For many years I have studied birds in the south-temperate rainforest of Chile, using my farm and the associated rustic field station as a base of operations. The large continental island of Chiloé has become a home-away-from-home for me and I'd like to introduce you to it.
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First of all, this island is almost 1,000 km south of Santiago. Either by bus or rental car from Puerto Montt, you get to the island by ferry (at least until a threatened bridge is built). A short ride of about 40 minutes offers fine chances to see shearwaters, petrels, pelicans, gulls and terns, three or four kinds of cormorants, occasional penguins, and the regional species of sea lion (but here they are called wolves -lobos - instead of lions). The tidal currents in the channel are fierce, but they make it a good foraging place for all these fish-eaters.
The origin of the name Chiloé seems to be lost in time, but one notion has it that it comes from the indigenous Mapuche word for Place of the Gulls (Chil-hue). The island was originally inhabited by sea-faring Chonos people, who were pushed out long ago by Mapuches aided in the 1700s by Jesuit missionaries and eventually assimilated, genetically and culturally.
Mapuche legend says that the island and presumably also the Andes range was formed by a massive battle between two gigantic serpents. The malevolent CaiCai and her helpers, Fire, Thunder and Wind, attacked the more benevolent TrenTren by flooding the earth and almost submerging the mountain cave where TrenTren slept. But TrenTren woke up, arched her back, and raised the mountains higher, ever higher, until CaiCai and her helpers fell into the ocean abyss, where they still lie stunned and sleeping. But occasionally CaiCai has nightmares, and the earth shakes.
Spanish invaders took over the island in the 1500s, although pockets of proud Mapuche settlement remained. And when Chile eventually fought for and won its independence from Spain in the early 1800s, one of the last bastions of royalist forces was in Chiloé.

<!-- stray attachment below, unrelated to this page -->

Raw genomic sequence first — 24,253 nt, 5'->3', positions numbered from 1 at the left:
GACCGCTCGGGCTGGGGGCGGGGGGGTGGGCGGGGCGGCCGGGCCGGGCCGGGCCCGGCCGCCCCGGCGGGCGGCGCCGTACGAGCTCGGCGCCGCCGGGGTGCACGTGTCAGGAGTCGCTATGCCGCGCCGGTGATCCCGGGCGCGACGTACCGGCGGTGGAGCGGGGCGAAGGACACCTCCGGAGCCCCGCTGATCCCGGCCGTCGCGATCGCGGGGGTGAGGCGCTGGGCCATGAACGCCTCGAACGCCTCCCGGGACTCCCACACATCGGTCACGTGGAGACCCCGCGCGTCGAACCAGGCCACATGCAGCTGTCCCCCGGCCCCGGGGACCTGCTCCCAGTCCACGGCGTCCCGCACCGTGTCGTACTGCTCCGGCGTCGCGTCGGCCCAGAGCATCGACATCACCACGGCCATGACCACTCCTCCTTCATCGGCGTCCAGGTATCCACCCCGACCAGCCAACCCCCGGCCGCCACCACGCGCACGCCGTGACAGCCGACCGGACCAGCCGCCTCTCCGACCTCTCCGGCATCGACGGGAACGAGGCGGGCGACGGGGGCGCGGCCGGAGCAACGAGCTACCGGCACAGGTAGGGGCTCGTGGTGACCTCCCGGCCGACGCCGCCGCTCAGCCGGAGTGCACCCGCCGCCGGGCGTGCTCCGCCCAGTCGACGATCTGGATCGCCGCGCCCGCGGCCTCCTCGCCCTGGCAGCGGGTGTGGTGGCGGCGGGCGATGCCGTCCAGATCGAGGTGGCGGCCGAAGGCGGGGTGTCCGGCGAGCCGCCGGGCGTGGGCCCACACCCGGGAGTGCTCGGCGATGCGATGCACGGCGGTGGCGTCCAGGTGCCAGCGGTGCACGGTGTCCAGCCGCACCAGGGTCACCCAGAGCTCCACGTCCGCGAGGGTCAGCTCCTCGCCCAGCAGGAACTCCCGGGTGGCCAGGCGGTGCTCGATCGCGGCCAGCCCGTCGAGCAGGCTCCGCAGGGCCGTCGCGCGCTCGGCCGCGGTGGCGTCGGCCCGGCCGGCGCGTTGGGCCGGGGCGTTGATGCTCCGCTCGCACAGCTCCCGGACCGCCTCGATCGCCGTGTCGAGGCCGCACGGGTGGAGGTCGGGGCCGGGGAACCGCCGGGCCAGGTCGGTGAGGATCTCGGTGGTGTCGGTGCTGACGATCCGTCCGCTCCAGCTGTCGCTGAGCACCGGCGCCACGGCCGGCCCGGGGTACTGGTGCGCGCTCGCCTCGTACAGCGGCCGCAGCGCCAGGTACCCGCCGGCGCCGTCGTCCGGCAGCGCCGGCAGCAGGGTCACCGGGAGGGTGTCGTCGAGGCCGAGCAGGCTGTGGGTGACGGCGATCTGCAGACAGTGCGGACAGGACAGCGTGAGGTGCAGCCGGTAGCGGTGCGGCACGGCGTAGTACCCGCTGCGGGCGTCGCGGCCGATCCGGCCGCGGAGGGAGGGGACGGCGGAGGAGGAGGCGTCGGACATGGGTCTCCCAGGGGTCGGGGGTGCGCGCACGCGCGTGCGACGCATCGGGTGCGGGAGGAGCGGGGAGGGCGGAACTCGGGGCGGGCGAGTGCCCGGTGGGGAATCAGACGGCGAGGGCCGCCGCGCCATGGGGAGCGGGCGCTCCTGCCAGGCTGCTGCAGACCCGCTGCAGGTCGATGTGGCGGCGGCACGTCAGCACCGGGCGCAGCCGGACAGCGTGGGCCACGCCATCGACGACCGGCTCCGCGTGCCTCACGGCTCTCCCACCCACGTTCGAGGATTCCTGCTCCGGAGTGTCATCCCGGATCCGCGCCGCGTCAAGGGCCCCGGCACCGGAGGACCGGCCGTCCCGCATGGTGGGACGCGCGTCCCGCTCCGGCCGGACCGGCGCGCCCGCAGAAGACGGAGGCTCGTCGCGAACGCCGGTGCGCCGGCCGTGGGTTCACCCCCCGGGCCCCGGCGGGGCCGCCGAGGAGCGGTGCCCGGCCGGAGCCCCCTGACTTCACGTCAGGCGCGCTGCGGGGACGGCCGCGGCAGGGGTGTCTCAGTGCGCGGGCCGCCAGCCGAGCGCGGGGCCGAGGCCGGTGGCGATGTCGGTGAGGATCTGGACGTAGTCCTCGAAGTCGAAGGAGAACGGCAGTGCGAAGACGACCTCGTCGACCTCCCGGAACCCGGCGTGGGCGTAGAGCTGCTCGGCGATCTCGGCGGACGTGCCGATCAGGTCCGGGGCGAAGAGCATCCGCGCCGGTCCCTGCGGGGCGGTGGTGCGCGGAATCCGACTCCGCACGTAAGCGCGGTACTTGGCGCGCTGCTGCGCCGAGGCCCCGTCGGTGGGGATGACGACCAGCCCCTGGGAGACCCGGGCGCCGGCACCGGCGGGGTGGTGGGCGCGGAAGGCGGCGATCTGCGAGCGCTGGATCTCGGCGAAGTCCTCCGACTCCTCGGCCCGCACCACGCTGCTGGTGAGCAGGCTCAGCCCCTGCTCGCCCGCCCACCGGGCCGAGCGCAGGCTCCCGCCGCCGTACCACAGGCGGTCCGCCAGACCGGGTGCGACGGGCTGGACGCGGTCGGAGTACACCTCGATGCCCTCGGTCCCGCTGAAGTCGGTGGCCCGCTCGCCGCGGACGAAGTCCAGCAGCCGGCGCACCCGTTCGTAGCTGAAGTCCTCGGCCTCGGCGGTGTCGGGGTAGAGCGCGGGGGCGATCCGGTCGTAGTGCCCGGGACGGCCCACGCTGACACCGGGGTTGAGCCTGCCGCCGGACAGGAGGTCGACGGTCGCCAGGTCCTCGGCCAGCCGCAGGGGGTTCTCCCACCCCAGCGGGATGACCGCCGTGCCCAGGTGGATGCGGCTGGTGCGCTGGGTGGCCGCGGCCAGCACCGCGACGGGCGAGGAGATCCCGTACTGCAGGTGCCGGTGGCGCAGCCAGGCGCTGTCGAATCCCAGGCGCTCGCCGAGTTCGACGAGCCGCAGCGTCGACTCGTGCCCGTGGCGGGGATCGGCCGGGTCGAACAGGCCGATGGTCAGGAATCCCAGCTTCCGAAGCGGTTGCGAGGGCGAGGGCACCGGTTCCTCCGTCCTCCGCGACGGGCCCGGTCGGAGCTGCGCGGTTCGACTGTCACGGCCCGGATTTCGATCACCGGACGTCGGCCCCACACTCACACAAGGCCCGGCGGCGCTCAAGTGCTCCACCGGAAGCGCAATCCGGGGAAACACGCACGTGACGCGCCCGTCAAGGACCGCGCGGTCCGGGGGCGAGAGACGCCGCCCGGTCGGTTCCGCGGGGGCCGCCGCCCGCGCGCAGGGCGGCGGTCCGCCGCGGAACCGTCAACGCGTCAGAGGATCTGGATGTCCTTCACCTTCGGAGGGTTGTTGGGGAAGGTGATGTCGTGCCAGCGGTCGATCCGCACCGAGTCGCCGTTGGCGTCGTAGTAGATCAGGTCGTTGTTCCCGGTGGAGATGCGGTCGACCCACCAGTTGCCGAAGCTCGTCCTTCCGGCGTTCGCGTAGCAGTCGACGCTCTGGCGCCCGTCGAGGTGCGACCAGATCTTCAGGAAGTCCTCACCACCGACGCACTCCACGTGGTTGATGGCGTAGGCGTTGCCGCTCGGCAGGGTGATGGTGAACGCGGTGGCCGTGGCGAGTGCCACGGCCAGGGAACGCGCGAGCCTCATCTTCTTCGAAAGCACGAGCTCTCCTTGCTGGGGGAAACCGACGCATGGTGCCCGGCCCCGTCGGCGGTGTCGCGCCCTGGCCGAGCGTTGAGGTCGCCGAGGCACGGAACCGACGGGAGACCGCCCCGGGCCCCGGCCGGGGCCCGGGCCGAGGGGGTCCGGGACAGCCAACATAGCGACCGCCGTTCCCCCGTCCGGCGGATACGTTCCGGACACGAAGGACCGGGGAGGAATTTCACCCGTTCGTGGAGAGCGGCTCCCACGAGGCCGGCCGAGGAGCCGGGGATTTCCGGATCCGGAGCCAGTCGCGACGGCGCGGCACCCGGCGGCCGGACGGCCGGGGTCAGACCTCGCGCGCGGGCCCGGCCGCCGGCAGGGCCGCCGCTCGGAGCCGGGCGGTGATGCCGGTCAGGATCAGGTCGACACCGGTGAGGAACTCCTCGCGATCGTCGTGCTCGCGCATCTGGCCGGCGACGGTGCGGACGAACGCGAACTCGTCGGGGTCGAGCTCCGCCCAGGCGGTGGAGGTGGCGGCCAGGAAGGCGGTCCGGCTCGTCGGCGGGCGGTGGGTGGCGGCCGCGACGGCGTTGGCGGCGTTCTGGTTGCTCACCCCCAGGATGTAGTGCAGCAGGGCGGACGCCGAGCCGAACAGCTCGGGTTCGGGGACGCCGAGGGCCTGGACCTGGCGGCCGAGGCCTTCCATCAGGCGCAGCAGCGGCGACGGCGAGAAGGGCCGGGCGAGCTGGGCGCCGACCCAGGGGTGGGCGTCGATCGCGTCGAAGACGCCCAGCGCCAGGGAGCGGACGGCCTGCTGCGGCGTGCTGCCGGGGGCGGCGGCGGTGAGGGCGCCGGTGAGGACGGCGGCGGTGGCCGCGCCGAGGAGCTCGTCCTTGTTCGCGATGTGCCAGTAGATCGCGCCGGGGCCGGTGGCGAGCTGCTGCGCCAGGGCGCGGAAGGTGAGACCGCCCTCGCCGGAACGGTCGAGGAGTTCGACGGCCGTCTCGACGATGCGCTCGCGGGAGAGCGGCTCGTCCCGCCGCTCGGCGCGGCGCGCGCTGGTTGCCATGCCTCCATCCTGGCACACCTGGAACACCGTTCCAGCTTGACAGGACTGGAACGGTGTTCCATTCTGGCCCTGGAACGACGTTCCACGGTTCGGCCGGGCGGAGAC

Despite all the political upheavals that characterize Chilean history, the Mapuche stories still live. One concerns El Trauco, a small, deformed male that lives in the forest, but who has a very hypnotic and captivating gaze. He accounts for numerous otherwise-unexplained pregnancies, although curiously his purported offspring are normal humans and do not exhibit his peculiar traits. Another story features a magical ghost ship, the Caleuche, with its crew of wizards. It sails in its own cloud, at night, even underwater, and it can change shape to elude pursuers.
Chiloé is now a land of farmers and fishers, with only two towns of any size (Castro and Ancud) and numerous smaller settlements. Most of the people live in the northern half of the island, where typical farms are small, raising cows or sheep. Farmers cultivate a home garden, with lots of potatoes and garlic, along with other vegetables.
Brightly colored fishing boats throng the harbors. Small shipyards, with access to power tools, are found in several places. However, boats were also built on beaches, using just hand tools and keen judgment, until recently. Since rural electrification happened about 10 years ago, boat-building has become modernized in rural areas too.